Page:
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Farmersville Wind Law amended soon after it is passed  

Credit:  By Rick Miller | Olean Times Herald | February 12, 2020 | www.oleantimesherald.com ~~

FARMERSVILLE – Before the ink was dry on the Farmersville Wind Energy Facilities Local law of 2020 Monday night, the Town Board was proposing several amendments.

Farmersville Supervisor Francis “Pete” Lounsbury said the amendments clarify the local law in four areas recommended by the Cattaraugus County Planning Board when it approved the wind law last month.

Board members voted 3-2 Monday to approve the new wind law. Lounsbury, Mark Heberling and Donna Vickman voted for it, while Pam Tilton and Richard Westfall voted against it.

The town board voted 3-2 last month to void the town’s 2019 wind law, which officials said left the town’s 2007 wind law in effect. That law includes a 450-foot height requirement, while the developer of the proposed Alle-Catt Wind Farm, which would include turbines in Farmersville, wants to install 600-foot turbines.

The 2020 Farmersville Wind Energy Facilities Local Law includes greater setbacks from homes and property lines – 3,000 feet to a mile, a lower turbine height and more restrictive noise requirements.

According to the supervisor, it was modeled after a local law in Enfield, N.Y. that board members considered more protective.

At the recommendation of the county Planning Board, the amendments to the 2020 wind law include:

• Redefines “Conservation Areas” to add Native American burial grounds.

• A 2,000 foot setback of wind turbine generators from any public road – seasonal, regular or limited use as measured from the center point of the road.

• A 1-mile setback from the property line of churches, schools and cemeteries. The amendment adds: “The town recognizes that Amish families worship in their homes and barns and thus for the purposes of this law, Amish properties shall have the same setbacks as Churches.”

Schools will include “Amish schools and home schools.” Non-native American burial grounds were added to cemeteries.

• A 3,000-foot setback from public or private water wells was expanded to include oil and gas wells.

• Turbine setbacks “shall be sufficient such that shadow flicker (whether falling on a structure or land, excluding land owned solely by a property owner who has a wind lease on that land) shall be limited to eight hours per year and one hour per month.”

The proposed amendments were opposed by Tilton and Westfall.

A public hearing on the amendments to the wind law was scheduled for March 9 at 7 p.m.

Town Clerk Bridget Holmes asked to read several letters from residents expressing concerns. “I had questions on the wind law,” she explained.

“Your job is to take minutes,” responded Town Attorney Eric Firkel.

The clerk later read several unsigned letters during the public comment portion of the meeting.

One resident expressed concern that current or former members of Farmersville United could hold office. Lounsbury noted he resigned as vice president of Farmersville United before running for office and Heberling, a former Farmersville United president, resigned after winning the November election.

Another resident thought the new board was going to bankrupt the town in a legal fight with Invenergy.

“They don’t sound like a good company if they want to bankrupt the town,” Heberling replied.

Tilton said she was hoping the board could have a workshop to review the wind law like it did with the 2019 law.

Highway Superintendent Barry Tingue also spoke up, suggesting the new majority on the board was moving too fast. Tingue questioned having Firkel take over labor negotiations from an attorney from Hodgson Russ.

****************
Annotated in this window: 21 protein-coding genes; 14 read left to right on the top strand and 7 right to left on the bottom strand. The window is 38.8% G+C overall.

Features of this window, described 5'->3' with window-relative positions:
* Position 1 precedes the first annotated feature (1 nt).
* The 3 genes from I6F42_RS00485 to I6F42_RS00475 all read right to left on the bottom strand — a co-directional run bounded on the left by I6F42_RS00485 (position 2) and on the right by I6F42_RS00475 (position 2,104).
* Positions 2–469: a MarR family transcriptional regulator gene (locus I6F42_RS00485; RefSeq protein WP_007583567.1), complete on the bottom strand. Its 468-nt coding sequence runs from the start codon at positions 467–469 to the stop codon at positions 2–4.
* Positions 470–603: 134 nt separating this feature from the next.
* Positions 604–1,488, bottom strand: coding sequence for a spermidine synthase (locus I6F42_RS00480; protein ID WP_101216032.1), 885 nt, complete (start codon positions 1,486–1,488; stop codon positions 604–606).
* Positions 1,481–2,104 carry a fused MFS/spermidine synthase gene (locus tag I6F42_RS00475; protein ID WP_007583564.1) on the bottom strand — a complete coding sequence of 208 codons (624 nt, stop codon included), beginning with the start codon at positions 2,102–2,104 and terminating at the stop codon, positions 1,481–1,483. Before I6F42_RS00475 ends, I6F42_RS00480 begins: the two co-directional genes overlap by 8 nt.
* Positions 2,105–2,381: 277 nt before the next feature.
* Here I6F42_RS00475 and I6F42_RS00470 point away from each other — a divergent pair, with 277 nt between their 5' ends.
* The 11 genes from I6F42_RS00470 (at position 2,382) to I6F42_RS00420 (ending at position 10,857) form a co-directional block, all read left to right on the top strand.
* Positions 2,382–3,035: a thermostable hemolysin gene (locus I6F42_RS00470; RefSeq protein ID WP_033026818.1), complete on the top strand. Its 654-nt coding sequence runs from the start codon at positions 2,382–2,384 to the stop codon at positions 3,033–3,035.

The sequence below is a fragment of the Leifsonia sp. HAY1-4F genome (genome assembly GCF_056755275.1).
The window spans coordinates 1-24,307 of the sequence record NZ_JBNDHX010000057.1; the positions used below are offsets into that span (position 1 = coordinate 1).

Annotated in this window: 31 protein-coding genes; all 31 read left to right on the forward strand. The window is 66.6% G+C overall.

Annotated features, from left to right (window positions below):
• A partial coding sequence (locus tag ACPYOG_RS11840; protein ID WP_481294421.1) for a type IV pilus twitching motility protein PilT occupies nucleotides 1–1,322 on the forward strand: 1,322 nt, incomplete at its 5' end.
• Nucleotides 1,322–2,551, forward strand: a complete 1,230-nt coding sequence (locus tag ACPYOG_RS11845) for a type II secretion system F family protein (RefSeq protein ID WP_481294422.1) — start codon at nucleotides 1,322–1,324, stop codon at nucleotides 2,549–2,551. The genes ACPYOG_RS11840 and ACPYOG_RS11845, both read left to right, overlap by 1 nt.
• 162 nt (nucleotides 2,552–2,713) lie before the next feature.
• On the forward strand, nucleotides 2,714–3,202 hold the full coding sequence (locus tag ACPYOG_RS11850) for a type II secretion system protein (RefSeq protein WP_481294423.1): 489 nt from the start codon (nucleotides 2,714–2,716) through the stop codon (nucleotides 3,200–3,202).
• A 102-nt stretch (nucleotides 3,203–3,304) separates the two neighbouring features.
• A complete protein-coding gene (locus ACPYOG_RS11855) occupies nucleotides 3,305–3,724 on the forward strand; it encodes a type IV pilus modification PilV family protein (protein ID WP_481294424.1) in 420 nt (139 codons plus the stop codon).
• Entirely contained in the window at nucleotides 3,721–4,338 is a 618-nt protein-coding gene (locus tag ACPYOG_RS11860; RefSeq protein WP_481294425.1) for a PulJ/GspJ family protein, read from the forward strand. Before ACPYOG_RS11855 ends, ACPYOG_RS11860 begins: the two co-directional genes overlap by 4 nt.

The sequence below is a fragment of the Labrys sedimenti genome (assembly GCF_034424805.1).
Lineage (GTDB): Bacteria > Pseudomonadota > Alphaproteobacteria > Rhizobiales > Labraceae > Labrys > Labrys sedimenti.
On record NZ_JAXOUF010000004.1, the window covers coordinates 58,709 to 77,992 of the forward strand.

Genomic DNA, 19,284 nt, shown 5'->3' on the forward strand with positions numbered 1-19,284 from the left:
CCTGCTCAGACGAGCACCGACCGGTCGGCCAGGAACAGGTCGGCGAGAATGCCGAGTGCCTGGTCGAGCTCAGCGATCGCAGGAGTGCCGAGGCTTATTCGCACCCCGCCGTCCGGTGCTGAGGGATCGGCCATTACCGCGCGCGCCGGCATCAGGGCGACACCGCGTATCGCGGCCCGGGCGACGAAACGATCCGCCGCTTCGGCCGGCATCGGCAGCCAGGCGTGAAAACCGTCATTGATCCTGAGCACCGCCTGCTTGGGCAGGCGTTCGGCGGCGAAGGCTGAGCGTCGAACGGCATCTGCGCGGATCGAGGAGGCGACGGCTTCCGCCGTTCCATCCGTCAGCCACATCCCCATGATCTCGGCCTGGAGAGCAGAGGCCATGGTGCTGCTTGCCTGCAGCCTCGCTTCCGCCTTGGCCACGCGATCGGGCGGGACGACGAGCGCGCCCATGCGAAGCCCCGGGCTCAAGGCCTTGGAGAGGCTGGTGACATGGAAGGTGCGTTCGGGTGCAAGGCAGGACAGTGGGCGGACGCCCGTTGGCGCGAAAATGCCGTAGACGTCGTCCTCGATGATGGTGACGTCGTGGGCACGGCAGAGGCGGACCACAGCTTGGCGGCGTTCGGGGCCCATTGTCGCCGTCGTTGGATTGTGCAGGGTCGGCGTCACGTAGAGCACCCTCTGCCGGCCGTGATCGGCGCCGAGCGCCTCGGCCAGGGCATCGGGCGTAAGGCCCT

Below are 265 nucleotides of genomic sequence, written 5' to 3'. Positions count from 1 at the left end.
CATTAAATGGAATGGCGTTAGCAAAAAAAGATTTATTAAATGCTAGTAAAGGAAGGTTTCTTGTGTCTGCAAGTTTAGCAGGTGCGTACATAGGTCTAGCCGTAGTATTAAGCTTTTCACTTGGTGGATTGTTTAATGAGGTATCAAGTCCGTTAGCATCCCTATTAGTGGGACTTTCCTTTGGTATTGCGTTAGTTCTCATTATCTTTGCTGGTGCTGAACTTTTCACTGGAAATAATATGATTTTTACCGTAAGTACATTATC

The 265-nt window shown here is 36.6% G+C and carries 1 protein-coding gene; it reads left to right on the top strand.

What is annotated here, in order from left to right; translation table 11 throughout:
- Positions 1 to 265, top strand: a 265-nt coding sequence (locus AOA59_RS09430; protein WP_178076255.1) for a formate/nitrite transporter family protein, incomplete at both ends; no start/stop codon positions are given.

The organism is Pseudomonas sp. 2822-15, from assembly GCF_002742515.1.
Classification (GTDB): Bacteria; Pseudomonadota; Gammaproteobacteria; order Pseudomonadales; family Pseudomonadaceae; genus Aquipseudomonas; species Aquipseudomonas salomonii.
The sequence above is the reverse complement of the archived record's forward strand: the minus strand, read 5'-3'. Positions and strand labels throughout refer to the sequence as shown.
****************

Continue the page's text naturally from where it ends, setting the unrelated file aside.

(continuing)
“Why take it out of the hands of an attorney and turn it over to someone who has not been involved?” he asked.

Tilton asked whether there was a conflict of interest in the hiring of Alicia Rood to conduct an environmental assessment on the wind law, since she worked for Ginger Schroder, a wind opponent and wife of town board member Mark Heberling.

Firkel explained that Rood is an independent contractor who has done work for Schroder in the past. “I’m paying her directly,” he said of Rood’s work. That work will be billed to the town as an expense. “There is no conflict of interest.”

Schroder said later, “It’s comical in light of the very real financial conflicts that were on the Farmersville Town Board and everyone turned a blind eye.”

Invenergy paid a $15,000 fine last year for not including 10 or more conflicts involving family members owning land under lease to Invenergy. The Chicago-based company has proposed 117 turbines as part of a 340-megawatt wind farm.

Tilton also questioned a new town of Farmersville website Heberling has built at no cost to the town to replace the existing website provided by Southern Tier West Regional Planning and Development Board.

She asked if the new website was necessary when the town was paid up on the existing one.

Heberling said the town will have quicker access to the new website at www.townoffarmersville.org. The old website will be archived and links to it will be made available.

Source:  By Rick Miller | Olean Times Herald | February 12, 2020 | www.oleantimesherald.com

This article is the work of the source indicated. Any opinions expressed in it are not necessarily those of National Wind Watch.

The copyright of this article resides with the author or publisher indicated. As part of its noncommercial effort to present the environmental, social, scientific, and economic issues of large-scale wind power development to a global audience seeking such information, National Wind Watch endeavors to observe “fair use” as provided for in section 107 of U.S. Copyright Law and similar “fair dealing” provisions of the copyright laws of other nations. Send requests to excerpt, general inquiries, and comments via e-mail.

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